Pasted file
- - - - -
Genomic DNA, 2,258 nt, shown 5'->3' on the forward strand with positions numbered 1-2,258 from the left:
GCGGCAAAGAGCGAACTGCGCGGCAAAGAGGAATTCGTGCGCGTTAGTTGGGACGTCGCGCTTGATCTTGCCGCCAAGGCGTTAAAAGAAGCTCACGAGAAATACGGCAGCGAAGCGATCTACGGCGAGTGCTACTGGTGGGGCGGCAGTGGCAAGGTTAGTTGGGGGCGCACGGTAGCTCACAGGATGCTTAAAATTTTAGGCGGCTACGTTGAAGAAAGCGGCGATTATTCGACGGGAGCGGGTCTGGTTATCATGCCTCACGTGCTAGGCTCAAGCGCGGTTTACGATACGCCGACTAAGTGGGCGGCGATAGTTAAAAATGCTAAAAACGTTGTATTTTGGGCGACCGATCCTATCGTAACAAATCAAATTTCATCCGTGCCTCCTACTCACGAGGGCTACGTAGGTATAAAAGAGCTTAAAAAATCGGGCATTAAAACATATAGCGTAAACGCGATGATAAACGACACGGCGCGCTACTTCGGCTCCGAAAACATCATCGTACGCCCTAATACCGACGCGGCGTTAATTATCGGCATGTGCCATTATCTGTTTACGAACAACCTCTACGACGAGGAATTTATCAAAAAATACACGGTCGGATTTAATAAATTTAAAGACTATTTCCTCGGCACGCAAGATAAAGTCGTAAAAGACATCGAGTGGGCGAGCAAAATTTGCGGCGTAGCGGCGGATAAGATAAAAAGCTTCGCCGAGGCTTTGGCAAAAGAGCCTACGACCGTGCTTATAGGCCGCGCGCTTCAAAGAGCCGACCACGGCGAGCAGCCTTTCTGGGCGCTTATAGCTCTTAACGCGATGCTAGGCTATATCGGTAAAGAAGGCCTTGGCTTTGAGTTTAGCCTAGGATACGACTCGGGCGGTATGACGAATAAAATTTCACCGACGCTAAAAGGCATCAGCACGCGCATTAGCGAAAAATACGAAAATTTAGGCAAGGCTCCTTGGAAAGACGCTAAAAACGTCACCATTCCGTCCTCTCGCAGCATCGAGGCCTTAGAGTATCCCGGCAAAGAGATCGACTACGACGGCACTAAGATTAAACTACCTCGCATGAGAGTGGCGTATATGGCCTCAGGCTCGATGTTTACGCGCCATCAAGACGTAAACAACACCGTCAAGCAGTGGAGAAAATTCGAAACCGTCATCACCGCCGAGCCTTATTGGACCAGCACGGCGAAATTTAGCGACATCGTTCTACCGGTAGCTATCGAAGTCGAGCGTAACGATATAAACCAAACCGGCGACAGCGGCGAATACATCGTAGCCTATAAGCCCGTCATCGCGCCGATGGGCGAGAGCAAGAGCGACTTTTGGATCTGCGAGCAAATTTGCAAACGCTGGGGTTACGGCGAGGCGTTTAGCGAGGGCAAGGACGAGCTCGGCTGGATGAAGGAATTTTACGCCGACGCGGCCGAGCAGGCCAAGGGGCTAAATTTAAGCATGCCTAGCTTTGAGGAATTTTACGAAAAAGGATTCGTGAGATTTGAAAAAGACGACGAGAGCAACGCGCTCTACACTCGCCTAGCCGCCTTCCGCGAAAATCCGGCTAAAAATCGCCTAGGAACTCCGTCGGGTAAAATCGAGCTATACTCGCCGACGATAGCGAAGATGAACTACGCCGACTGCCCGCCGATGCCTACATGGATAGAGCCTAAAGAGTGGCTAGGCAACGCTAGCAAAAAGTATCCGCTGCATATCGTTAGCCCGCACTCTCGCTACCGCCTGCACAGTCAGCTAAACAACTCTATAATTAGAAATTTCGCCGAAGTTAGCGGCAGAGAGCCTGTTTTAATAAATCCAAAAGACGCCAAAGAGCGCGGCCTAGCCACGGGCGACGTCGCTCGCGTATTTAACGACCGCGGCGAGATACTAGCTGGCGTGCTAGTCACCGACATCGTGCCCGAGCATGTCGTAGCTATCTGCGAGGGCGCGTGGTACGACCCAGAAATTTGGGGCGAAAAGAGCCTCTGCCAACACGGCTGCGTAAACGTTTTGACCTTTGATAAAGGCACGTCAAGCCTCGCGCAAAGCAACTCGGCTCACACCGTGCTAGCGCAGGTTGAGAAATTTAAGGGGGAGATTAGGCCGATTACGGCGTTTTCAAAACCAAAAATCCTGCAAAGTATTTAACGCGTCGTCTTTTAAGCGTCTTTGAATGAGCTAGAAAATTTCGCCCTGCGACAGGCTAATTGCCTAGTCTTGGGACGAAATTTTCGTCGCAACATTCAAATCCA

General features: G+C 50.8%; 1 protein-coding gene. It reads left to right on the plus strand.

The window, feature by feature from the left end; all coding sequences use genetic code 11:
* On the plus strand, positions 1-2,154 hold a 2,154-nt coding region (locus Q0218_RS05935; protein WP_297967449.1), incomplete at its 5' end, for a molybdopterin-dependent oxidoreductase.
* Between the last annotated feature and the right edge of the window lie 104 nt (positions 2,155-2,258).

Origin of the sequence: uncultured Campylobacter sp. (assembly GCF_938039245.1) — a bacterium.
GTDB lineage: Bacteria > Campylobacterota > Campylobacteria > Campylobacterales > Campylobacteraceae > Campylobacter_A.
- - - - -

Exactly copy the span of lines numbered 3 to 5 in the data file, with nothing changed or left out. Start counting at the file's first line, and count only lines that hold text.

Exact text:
General features: G+C 50.8%; 1 protein-coding gene. It reads left to right on the plus strand.

The window, feature by feature from the left end; all coding sequences use genetic code 11:
* On the plus strand, positions 1-2,154 hold a 2,154-nt coding region (locus Q0218_RS05935; protein WP_297967449.1), incomplete at its 5' end, for a molybdopterin-dependent oxidoreductase.